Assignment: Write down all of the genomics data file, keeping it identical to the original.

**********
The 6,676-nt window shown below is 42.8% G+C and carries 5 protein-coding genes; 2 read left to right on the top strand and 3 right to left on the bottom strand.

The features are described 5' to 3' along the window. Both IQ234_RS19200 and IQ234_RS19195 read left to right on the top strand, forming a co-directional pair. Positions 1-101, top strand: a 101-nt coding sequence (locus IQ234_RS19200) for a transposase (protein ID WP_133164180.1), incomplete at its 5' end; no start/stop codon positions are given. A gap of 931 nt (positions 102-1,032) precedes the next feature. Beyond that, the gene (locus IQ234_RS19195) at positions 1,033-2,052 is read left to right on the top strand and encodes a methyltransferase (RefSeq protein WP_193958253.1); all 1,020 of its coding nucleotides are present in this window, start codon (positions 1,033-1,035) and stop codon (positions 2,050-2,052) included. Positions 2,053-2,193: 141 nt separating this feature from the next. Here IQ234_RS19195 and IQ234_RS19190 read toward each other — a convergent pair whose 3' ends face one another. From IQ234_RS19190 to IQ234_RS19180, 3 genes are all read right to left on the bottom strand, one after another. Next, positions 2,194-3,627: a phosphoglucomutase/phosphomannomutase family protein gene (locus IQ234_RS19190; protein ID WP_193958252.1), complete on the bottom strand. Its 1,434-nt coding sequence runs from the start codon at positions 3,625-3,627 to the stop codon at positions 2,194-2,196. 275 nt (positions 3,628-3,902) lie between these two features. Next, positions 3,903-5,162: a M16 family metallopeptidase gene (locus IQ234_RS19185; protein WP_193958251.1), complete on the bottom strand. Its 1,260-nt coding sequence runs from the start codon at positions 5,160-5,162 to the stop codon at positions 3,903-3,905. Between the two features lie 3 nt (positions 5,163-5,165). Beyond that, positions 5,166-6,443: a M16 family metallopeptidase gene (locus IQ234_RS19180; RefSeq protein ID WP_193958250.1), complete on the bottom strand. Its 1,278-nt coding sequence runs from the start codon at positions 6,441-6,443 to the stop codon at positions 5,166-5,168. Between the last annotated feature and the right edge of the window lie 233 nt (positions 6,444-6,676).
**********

The 6,676-nt window shown below is 42.8% G+C and carries 5 protein-coding genes; 2 read left to right on the top strand and 3 right to left on the bottom strand.

The features are described 5' to 3' along the window. Both IQ234_RS19200 and IQ234_RS19195 read left to right on the top strand, forming a co-directional pair. Positions 1-101, top strand: a 101-nt coding sequence (locus IQ234_RS19200) for a transposase (protein ID WP_133164180.1), incomplete at its 5' end; no start/stop codon positions are given. A gap of 931 nt (positions 102-1,032) precedes the next feature. Beyond that, the gene (locus IQ234_RS19195) at positions 1,033-2,052 is read left to right on the top strand and encodes a methyltransferase (RefSeq protein WP_193958253.1); all 1,020 of its coding nucleotides are present in this window, start codon (positions 1,033-1,035) and stop codon (positions 2,050-2,052) included. Positions 2,053-2,193: 141 nt separating this feature from the next. Here IQ234_RS19195 and IQ234_RS19190 read toward each other — a convergent pair whose 3' ends face one another. From IQ234_RS19190 to IQ234_RS19180, 3 genes are all read right to left on the bottom strand, one after another. Next, positions 2,194-3,627: a phosphoglucomutase/phosphomannomutase family protein gene (locus IQ234_RS19190; protein ID WP_193958252.1), complete on the bottom strand. Its 1,434-nt coding sequence runs from the start codon at positions 3,625-3,627 to the stop codon at positions 2,194-2,196. 275 nt (positions 3,628-3,902) lie between these two features. Next, positions 3,903-5,162: a M16 family metallopeptidase gene (locus IQ234_RS19185; protein WP_193958251.1), complete on the bottom strand. Its 1,260-nt coding sequence runs from the start codon at positions 5,160-5,162 to the stop codon at positions 3,903-3,905. Between the two features lie 3 nt (positions 5,163-5,165). Beyond that, positions 5,166-6,443: a M16 family metallopeptidase gene (locus IQ234_RS19180; RefSeq protein ID WP_193958250.1), complete on the bottom strand. Its 1,278-nt coding sequence runs from the start codon at positions 6,441-6,443 to the stop codon at positions 5,166-5,168. Between the last annotated feature and the right edge of the window lie 233 nt (positions 6,444-6,676).